Changing teachers perceptions of anything new is difficult, not just an operating system. Introducing anything new, anywhere in a school results in the usual 'digging the heals in'. Microsoft are capitalising on this. Rather than providing us with a system we *want*, we are provided with a system that we're stuck with.
I'm not sure Microsoft have us over a barrel. They are trying to make the best, most easy to use software available. Surely that is the aim of any company, to create a product that is successful and appealing to a wide market. The problem seems to lie with end users, who either can't or don't want to learn new software and a new OS. We have the same problem. I've been spending some time looking at Edubuntu for on of our primaries and the difficulty is getting hte staff to give it a chance, purely because it doesn't have a start button ! and that's only to be used in a small selection of classrooms, not school wide.
Are they doing it in 2009 and when? somtime around Halloween i'm guessing?
How much does the voicemail/imap stuff cost with cisco? Does anyone use the computer dialing via TAPI, how much is that?
Also anyone got SIP clients to work with cisco? In the interface there's a SIP IP, but it never connects for me.
We use VOIP internally. all cisco. hardphones for everyone in the offices. all teachers have softphones built in to their laptops (not used very often.) SLT, IT and FM have PDA's joined to the VOIP system using wireless. and everyone loves their voicemail being mailed to them.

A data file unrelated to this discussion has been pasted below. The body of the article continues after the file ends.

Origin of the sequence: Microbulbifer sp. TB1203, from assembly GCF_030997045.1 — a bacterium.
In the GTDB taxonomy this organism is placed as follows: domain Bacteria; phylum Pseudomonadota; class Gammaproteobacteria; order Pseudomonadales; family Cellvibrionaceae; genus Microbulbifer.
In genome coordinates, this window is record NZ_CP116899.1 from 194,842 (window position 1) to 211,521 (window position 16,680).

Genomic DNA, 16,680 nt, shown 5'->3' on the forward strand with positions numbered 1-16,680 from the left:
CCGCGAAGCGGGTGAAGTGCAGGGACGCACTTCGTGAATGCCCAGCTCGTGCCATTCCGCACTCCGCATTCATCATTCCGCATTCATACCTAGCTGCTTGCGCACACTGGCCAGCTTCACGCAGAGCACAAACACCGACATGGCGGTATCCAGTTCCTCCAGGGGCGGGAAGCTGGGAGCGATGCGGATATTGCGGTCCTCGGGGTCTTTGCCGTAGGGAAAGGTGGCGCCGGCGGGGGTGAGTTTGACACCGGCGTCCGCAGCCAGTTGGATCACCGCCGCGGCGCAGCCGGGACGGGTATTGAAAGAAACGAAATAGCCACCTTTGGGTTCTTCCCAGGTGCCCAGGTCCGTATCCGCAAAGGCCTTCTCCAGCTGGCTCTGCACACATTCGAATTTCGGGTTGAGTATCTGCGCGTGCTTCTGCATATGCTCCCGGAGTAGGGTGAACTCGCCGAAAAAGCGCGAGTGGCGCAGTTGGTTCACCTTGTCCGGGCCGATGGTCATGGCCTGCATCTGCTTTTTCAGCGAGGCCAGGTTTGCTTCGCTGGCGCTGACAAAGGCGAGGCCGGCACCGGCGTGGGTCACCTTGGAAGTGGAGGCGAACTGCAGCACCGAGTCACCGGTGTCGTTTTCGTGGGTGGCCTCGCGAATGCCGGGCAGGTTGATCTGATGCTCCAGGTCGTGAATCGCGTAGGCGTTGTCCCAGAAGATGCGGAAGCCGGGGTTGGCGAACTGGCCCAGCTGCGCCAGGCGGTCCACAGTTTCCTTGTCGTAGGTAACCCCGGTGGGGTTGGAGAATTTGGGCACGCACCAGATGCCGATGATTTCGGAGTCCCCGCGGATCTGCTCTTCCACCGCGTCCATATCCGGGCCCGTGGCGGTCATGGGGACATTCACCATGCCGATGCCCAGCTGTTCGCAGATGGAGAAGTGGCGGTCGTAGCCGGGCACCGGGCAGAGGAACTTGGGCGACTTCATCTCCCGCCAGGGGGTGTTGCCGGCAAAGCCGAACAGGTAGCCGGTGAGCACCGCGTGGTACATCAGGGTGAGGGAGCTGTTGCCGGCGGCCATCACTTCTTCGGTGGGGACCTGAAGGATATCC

difficult to support though. we are an independant academy.
My school including others in our area use VOIP, but we are all on an independent system. We are not dictated to by our LEA we are left to it
oooh, BETT 2009 Edu-Thrill anyone....?
Looks like some good fun
it would be interesting to know just how much is spent on calls within an LEA or to other schools. If there aren't many calls made then there may not be much in the way of savings potential. By definition, the numbers called are going to be local so there may not be huge costs.
Janet has a project going to look at how VoIP can be used over the academic network to link universities etc - some of what comes out of this may be appropriate for schools and LEAs
I suspect a big problem will be getting it all configured. Most companies that set up a VoIP system won't be terribly interested in adding this sort of functionality - essentially, you're going to have to have some sort of routing which works out that numbers in a particular range (or in a table) don't go out through the normal ISDN line but go out to the WAN. There then has to be something which makes a connection (SIP??) to the appropriate switch for each of the parties you're going to call.
None of this is impossible; I think you probably have enough skill to set it up for yourself but that doesn't make it easy for us mere mortals :-)
What may be cheaper to do is to negotiate with the phone company for preferential rates for school to school calls. Depending on the size of the LEA and the bargaining skills of the purchasing people it should be possible to get pretty good rates (eg we have a mobile deal which I think gives us free calls between mobiles on the contract)
Norfolk LEA have moved over to voip for their internal systems I think and I keep meaning to have a chat with them about being able to call them via the county wide wan or to do inter school just like we can with vc maybe I will do that after half term.
Is there a right up of your asterisk system anywhere?